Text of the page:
RiskInfo was born out of efforts by the Disaster Management Centre and GFDRR to consolidate data for disaster risk management from various partners. It has served as a foundation for building a community of practice around open geospatial data in Sri Lanka.
Tag: Sri Lanka
To date, OpenDRI has engaged effectively with the public sector pushing for adoption of OSM. However, there is still a major gap in engagement with local businesses and tech start-ups that would expand and deepen OSM use and knowledge.
After almost a year of data collection the OpenDRI Sri Lanka team has finished mapping the exposure to flooding of every building in the Gampaha District’s Attanagalu Oya river basin.
In June of 2016 the OpenDRI Sri Lanka team held a Code for Resilience problem statement workshop at the Disaster Management Center of Sri Lanka with more than 25 representatives from government, media and the private sector in Sri Lanka.
The Sharing Data Factsheet takes a brief look at how OpenDRI works with Open Data Platforms.
The Gampaha District is an urban and agricultural district located on the Western coast of Sri Lanka just north of Colombo in the Attanagalu Oya River basin. This area is very prone to flooding with important human, material, and financial damages.
The Disaster Management Centre of Sri Lanka (DMC) has been working with OpenDRI to support evidence-based methods to better plan for, mitigate, and respond to natural disasters.
In partnership with the Open Data for Resilience Initiative, Code for Resilience awards qualified local applicants three month fellowships to work together on code-based projects that can benefit disaster management in Sri Lanka.
By Robert Banick In years past, OpenDRI in Sri Lanka focused primarily on the Open Cities project, introducing government, students and local communities in the eastern city of Batticaloa to free and open source mapping tools. We did this so they could both map their own communities and help government disaster managers to capture risk… Read more »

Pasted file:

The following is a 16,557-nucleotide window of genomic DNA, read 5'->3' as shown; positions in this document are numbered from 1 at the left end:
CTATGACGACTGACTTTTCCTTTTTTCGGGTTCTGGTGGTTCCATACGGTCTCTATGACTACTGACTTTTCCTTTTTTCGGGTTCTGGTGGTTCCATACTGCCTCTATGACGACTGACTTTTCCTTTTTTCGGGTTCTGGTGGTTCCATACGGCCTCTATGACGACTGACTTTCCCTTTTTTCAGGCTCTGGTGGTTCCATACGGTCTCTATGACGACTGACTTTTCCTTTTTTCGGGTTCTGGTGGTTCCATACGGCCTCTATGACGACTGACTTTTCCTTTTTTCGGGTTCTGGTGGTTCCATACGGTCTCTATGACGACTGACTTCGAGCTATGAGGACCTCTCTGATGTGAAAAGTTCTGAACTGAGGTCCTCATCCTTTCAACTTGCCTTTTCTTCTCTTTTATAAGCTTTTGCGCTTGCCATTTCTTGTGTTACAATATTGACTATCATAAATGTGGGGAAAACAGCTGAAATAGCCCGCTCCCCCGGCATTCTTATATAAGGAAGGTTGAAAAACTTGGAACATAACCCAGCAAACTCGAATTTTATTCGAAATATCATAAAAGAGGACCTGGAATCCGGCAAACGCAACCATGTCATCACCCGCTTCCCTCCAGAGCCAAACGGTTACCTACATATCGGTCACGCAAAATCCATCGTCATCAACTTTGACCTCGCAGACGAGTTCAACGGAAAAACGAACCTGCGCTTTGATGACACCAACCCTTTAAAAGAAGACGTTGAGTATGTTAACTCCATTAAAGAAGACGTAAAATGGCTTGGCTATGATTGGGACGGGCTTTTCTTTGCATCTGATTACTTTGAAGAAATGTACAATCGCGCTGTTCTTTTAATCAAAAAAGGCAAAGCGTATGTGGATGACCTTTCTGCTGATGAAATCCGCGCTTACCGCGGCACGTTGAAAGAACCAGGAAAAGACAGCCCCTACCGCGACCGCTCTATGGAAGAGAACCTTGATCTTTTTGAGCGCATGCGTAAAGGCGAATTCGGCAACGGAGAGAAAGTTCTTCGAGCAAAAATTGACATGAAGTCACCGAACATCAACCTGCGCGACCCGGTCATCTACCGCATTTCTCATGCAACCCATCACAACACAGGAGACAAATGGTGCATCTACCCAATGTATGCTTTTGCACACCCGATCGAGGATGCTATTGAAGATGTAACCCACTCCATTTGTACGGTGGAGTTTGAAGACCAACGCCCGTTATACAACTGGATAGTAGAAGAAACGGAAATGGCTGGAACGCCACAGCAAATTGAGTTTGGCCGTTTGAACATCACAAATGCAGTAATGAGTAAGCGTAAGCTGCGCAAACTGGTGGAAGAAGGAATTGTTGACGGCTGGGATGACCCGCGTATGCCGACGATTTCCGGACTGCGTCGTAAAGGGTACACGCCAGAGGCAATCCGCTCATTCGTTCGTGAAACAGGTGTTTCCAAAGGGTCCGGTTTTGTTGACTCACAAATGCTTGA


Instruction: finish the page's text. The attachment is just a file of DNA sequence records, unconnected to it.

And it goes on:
“A new World Bank report shows that climate change is an acute threat to poorer people across the world, with the power to push more than 100 million people back into poverty over the next fifteen years. And the poorest regions of the world – Sub-Saharan Africa and South Asia – will be hit the hardest.”
When I first heard about OpenStreetMap (OSM) – the so called Wikipedia of maps, built by volunteers around the world – I was skeptical of its ability to scale, usability in decision making, and ultimate longevity among new ideas conceived in the digital age. Years later, having working on many disaster risk management initiatives across the globe, I can say that I am a passionate advocate for the power of this community. And I continue to be struck by the power of one small initiative like OSM that brings together people across cultures and countries to save lives. It is more than a technology or a dataset, it’s a global community of individuals committed to making a difference.
People may be surprised to find that the maps we take for granted in metropolitan areas of the developed world may be completely absent, vastly out of date, or pay-per-view in the developing world. Imagine an urban area without a transportation network, government agencies without access to the location of their assets (schools, health facilities, etc), or even a map without village names. This is the reality for many of the countries most vulnerable to disaster risk. Now, imagine this urban area facing an unprecedented crisis brought by flooding, an earthquake, a pandemic – think about the challenges of planning a response.
According to Marc Forni of The World Bank, they can. Find out how the Open Cities project became a key platform for building resilience in this blog post from November 2014.